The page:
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United States Department of Agriculture

Agricultural Research Service

Research Project: MICROBIAL ECOLOGY AND SAFETY OF FRESH ON-FARM ORGANICALLY GROWN PRODUCE Title: Persistence of somatic and F-specific coliphages, potential indicators of fecal contamination, on spinach foliar tissue

Authors
item Lilly, Allison -
item Sapkota, Amy -
item Roberts, Cheryl
item Ferguson, Sean
item Shelton, Daniel
item Ingram, David
item Sharma, Manan

Submitted to: BARC Poster Day
Publication Type: Abstract Only
Publication Acceptance Date: March 21, 2011
Publication Date: April 27, 2011
Citation: Lilly, A., Sapkota, A., Roberts, C.L., Ferguson, S.E., Shelton, D.R., Ingram, D.T., Sharma, M. 2011. Persistence of somatic and F-specific coliphages, potential indicators of fecal contamination, on spinach foliar tissue. [abstract]. BARC Poster Day. .

Technical Abstract: Recent outbreaks of foodborne illness have been linked to consumption of fresh leafy greens. E. coli is commonly used as the indicator microorganism for fecal contamination on leafy greens. However, alternative microorganisms, such as coliphages, may deserve consideration as indicators of fecal contamination on produce. The objective was to determine if the recovery of somatic and F-specific coliphages was possible from inoculated spinach plants, and which of three methods was most sensitive in their detection. The persistence of coliphages on spinach plants was also evaluated. For the optimization of recovery methods, somatic (phiX174) and F-specific (MS2) coliphages were prepared and spot-inoculated on 4-week old spinach plants in growth chambers at 105 PFU/plant. Foliar tissue was aseptically harvested and homogenized in either sterile water, sterile magnesium (SM) buffer or 3% beef extract (BE). A soft agar (0.60% LB agar) overlay method with E. coli host strains CN13 (for phiX174) and F-amp (for MS2) was used to determine phage recovery from spinach plants five times over 20 days. On each day of analysis, three plants inoculated with each coliphage were homogenized in each diluent. MS2 recovery was 3.42 log PFU/plant on day 0. After 4 days, MS2 phage declined by 1.78 log PFU/plant to below the level of detection (1.65 log PFU/plant), but was recovered by enrichment for two weeks. Somatic coliphages (phiX174) persisted on spinach plants for 20 days, declining by 2.22 log PFU/plant from 5.42 log PFU/plant on day 0. All diluents recovered both coliphages from spinach. Overall, BE was significantly more (p < 0.05) effective than water or SM buffer in recovering phiX174 from spinach leaves. The persistence at varying inoculation levels of phiX174 and MS2 coliphages at 105 PFU/plant and 102 PFU/plant was then determined. Phage recovery from spinach plants was analyzed six times over 22 days with three plants inoculated with each coliphage at each inoculation level. During the evaluation of persistence at varying inoculation levels, MS2 recovery for the low inoculation on day 0 was 3.37 log PFU/plant for MS2 and 2.43 log PFU/plant for phiX174. After 22 days, neither MS2 nor phiX174 were detectable from plants inoculated with 102 PFU/plant. For plants inoculated with 105 PFU/plant, phiX174 coliphages persisted on spinach plants for 22 days, declining by 3.27 log PFU/plant from 4.57 log PFU/plant on day 0. For MS2, recovery was 5.88 log PFU on day 0 and declined below the level of detection by day 22. . Uninoculated plants did not contain coliphages. The recovery of phiX174 and MS2 with BE after 22 days indicates the potential utility of coliphages as indicators of fecal contamination on leafy greens.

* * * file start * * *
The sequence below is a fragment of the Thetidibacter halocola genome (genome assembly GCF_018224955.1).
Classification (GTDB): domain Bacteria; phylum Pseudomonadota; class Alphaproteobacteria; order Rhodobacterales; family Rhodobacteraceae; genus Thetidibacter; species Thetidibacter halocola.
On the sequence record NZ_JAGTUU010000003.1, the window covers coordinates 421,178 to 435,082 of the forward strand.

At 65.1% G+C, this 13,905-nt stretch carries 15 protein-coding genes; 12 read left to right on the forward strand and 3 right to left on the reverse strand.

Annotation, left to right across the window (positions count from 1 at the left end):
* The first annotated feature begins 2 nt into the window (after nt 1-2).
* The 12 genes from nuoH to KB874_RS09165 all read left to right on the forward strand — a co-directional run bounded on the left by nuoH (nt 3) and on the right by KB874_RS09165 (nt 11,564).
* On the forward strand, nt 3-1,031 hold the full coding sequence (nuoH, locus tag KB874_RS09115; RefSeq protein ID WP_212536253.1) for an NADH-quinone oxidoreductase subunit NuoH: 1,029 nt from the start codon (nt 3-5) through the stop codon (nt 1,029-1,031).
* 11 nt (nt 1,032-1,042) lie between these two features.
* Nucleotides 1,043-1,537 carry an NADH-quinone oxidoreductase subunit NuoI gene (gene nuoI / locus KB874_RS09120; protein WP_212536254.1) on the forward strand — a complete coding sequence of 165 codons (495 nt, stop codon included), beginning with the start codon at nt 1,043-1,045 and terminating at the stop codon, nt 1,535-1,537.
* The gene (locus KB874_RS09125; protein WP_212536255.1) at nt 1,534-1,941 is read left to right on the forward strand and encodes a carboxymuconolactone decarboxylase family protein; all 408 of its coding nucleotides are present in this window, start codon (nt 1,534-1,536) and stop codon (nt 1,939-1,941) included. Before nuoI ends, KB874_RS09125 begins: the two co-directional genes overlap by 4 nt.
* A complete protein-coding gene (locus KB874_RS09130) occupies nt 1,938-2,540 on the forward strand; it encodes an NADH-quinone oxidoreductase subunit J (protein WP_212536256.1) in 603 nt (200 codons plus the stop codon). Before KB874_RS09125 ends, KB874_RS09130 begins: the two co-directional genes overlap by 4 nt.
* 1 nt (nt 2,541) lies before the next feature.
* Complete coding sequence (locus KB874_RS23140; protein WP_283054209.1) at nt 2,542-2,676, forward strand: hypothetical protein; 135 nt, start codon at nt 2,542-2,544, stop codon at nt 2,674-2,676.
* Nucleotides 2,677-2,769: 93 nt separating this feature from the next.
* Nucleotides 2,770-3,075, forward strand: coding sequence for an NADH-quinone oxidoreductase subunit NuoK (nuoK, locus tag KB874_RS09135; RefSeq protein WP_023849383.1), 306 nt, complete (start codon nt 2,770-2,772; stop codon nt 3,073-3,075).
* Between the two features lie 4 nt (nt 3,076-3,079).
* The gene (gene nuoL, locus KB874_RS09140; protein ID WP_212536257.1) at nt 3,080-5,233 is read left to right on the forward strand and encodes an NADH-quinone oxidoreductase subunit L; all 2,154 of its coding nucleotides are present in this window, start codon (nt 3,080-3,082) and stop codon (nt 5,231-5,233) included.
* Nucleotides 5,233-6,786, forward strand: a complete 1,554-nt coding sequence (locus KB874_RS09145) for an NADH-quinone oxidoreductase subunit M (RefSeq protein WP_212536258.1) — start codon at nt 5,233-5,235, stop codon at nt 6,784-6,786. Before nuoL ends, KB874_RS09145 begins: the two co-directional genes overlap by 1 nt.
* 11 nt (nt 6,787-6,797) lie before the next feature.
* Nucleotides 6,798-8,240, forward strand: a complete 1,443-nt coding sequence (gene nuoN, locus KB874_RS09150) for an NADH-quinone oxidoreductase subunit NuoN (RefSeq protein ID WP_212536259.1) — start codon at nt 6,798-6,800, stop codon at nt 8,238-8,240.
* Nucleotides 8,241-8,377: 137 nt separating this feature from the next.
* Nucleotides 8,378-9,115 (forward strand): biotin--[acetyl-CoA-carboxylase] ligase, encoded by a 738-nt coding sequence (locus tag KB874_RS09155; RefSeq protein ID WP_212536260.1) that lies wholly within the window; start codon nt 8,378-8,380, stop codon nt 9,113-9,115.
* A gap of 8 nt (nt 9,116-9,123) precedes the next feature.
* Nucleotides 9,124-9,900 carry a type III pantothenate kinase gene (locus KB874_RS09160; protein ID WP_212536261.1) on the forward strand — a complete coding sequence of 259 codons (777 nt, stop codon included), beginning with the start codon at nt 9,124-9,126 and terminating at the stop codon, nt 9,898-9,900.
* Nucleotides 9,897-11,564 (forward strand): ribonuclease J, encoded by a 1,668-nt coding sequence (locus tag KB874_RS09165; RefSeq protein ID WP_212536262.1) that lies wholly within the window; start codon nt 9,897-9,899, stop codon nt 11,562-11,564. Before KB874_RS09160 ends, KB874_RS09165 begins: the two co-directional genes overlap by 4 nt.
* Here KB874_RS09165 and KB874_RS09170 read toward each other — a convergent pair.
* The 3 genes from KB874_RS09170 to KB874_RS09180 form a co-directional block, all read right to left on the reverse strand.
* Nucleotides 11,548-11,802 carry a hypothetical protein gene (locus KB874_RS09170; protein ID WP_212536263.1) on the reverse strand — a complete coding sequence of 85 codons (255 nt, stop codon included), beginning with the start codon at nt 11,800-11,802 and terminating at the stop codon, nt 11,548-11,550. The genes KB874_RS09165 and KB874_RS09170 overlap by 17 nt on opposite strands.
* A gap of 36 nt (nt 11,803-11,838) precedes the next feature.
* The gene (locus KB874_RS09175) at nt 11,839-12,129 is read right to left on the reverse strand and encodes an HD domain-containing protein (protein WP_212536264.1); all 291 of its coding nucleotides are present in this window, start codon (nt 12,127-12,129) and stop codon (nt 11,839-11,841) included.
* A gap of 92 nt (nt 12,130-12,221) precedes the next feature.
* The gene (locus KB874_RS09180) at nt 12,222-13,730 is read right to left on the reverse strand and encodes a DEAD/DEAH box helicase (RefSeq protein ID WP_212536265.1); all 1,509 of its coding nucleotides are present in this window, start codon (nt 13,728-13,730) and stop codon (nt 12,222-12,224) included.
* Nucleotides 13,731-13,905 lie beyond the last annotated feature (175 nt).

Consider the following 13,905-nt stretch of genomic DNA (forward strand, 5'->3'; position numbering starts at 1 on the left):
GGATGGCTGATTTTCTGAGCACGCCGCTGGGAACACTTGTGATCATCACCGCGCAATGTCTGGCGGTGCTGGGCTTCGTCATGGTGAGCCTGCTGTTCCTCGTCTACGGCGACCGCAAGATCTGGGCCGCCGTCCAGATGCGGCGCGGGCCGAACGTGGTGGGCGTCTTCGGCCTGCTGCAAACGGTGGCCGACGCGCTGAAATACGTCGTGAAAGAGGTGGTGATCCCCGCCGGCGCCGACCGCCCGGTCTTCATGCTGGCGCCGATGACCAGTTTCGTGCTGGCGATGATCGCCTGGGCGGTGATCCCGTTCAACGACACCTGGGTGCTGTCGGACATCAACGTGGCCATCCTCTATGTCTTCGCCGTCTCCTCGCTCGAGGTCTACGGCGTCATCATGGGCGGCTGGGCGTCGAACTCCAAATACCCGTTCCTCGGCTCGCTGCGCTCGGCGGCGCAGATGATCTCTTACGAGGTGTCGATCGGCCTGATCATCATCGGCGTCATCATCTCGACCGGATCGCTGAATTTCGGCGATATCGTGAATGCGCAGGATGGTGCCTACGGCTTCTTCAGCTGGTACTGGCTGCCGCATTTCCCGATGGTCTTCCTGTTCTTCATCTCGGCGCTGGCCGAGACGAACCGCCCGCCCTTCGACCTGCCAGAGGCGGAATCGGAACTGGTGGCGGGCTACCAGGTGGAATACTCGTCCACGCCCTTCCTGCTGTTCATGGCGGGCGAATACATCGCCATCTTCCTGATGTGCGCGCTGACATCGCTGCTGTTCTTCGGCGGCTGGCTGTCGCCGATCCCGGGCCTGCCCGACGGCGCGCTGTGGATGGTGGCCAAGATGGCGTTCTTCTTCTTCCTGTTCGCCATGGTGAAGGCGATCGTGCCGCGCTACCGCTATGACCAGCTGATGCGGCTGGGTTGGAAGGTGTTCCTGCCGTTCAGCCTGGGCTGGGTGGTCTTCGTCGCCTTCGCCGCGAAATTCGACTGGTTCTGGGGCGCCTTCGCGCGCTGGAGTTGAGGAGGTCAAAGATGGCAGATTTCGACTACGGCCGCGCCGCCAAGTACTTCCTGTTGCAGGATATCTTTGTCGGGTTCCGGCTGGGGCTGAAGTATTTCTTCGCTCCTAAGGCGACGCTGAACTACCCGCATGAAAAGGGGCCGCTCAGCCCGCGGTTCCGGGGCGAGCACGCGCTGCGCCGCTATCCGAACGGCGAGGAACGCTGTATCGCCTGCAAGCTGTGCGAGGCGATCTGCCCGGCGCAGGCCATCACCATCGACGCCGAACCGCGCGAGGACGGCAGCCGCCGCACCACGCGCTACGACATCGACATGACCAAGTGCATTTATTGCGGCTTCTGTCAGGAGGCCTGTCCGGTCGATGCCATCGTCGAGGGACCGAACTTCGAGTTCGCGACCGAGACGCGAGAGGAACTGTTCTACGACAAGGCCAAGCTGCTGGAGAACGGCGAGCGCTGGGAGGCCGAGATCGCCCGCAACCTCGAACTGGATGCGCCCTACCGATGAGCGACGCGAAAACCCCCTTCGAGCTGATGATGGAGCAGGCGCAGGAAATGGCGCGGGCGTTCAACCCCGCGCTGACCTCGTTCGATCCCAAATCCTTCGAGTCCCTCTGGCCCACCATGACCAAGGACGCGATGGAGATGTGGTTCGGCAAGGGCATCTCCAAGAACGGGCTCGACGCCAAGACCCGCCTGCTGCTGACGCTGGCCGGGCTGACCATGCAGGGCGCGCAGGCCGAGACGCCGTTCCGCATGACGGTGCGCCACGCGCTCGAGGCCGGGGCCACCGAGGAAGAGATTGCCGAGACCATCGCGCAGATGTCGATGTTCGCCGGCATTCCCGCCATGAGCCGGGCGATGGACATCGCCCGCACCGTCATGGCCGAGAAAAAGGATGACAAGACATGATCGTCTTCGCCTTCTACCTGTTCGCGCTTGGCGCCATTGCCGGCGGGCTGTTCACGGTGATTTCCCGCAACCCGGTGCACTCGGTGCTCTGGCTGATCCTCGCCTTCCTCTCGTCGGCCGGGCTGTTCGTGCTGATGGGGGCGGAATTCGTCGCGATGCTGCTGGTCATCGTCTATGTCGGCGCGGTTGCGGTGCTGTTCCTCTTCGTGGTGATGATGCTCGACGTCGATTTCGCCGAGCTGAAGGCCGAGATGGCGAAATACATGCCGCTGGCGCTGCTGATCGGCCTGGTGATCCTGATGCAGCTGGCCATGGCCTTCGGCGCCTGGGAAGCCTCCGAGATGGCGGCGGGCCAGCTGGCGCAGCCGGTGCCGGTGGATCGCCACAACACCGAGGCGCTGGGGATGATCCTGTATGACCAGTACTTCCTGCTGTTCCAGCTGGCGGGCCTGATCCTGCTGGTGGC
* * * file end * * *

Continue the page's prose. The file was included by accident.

Last Modified: 12/22/2014
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